These independent lama's in most cases have not taken (all) the vows. The independent lama's might have bonds with a monastery, or even work for them.

 

Medicine
Mongolian traditional medicine is very much based on the Tibetan Buddhist practice. There are some differences however. According to Lama Baatar, working at the Medical college in the Dornogobi aimag, Mongolian medicine would be much better in handling physical problems caused of the weather, diseases related to food and taking blood from the body. Furthermore in the Mongolian tradition there is an acupuncture like treatment with needles.
At several monasteries, like Dashchoilon Khiid, Geser Sum and Mamba Datsun it is possible to get medical consults. Also there are independent lama´s who offer these consults.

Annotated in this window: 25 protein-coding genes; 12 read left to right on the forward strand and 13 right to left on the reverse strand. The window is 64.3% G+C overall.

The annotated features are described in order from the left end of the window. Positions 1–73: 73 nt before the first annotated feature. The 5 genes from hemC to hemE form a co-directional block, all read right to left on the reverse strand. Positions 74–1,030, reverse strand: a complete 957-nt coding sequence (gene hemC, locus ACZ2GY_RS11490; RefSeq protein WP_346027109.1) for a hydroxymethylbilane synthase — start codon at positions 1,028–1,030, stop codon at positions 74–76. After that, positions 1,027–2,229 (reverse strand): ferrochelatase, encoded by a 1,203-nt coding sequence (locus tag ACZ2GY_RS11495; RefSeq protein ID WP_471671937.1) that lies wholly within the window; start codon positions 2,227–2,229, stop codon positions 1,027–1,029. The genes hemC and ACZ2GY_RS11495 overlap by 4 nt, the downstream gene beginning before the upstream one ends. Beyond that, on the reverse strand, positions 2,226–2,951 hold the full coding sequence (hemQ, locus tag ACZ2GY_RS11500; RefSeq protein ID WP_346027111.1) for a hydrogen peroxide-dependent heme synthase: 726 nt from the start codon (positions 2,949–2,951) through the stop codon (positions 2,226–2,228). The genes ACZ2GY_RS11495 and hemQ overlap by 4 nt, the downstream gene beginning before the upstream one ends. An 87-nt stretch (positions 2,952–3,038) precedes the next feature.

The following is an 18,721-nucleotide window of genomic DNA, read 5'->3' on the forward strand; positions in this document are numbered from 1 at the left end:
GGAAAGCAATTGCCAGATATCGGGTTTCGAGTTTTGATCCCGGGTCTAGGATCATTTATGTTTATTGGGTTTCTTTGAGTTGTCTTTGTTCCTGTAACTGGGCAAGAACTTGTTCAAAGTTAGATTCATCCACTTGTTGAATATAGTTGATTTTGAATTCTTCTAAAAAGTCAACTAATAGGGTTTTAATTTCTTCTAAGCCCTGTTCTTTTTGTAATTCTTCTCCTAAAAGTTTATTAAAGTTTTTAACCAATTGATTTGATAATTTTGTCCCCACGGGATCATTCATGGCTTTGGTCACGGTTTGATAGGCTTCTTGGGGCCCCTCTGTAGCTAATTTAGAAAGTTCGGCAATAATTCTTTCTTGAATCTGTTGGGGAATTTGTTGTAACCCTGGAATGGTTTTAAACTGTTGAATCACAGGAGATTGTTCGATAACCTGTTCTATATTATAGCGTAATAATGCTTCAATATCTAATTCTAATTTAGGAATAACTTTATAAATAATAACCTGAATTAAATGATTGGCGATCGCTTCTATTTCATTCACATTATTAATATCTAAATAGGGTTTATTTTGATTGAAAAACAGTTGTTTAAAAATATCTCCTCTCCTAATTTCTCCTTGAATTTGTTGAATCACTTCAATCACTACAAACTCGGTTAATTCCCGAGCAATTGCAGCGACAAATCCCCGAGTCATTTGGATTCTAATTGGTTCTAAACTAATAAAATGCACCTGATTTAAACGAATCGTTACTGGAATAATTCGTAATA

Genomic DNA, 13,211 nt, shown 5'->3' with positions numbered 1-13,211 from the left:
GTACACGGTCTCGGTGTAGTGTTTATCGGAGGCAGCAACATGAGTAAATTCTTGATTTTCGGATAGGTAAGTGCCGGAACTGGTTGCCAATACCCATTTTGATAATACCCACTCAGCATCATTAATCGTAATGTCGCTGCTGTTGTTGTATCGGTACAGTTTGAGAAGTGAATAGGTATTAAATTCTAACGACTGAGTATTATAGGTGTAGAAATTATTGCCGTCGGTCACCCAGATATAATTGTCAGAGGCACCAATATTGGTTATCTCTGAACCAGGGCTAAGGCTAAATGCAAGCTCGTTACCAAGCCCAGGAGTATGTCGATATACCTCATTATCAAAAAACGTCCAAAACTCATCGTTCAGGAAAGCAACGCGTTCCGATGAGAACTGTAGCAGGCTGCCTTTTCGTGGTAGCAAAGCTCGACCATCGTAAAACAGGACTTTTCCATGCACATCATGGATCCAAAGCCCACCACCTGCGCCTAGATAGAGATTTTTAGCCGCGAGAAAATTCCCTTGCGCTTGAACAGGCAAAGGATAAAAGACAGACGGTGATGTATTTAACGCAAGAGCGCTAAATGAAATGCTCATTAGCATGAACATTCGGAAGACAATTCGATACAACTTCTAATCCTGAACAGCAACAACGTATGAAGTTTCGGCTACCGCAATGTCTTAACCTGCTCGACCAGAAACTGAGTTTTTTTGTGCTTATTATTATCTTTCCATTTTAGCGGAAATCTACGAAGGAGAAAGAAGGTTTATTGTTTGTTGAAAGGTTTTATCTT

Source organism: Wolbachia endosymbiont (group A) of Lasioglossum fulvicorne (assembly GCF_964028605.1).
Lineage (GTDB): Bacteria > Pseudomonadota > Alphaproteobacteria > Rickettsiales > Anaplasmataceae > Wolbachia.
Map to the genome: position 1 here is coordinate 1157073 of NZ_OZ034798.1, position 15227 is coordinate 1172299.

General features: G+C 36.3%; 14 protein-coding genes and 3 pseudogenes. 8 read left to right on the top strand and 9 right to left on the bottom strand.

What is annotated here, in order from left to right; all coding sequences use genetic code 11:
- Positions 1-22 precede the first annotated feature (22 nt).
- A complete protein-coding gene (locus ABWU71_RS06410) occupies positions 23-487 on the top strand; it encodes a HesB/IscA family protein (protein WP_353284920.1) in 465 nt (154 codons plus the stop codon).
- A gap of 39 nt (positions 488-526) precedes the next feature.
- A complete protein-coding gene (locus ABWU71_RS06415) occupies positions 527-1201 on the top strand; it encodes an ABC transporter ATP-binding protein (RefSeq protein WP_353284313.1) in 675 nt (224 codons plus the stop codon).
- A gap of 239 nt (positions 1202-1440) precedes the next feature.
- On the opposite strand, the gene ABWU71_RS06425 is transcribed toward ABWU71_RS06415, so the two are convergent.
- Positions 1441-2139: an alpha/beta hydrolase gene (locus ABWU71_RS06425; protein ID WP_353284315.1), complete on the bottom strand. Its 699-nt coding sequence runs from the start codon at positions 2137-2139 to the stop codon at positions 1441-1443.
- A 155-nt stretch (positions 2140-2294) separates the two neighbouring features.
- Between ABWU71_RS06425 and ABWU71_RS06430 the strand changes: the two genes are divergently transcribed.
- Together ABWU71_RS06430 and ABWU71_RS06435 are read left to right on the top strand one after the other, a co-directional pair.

Calendar
In the Tibetan calendar years are named after one of the animals of the Tibetan zodiac (horse, sheep, monkey, bird, dog, pig, rat/mouse, cow/ox, tiger, hare, dragon, snake). Together with this cycle of twelve years is a cycle of ten years in which two subsequent years are indicated with one of five elements (iron, water, wood, fire, earth). These cycles combined give a sixty (12x5) year period of unique combinations of an animal with an element[*]. Every year is divided into lunar months which in principal consist of thirty days but might be shorter because unlucky days are not counted and some holy days are counted twice. Than every month has four special days of worship: the 8th, 10th, 15th and 25th And every year has it’s special holy days. The birthday of Buddha was celebrated in 2002 on May 26.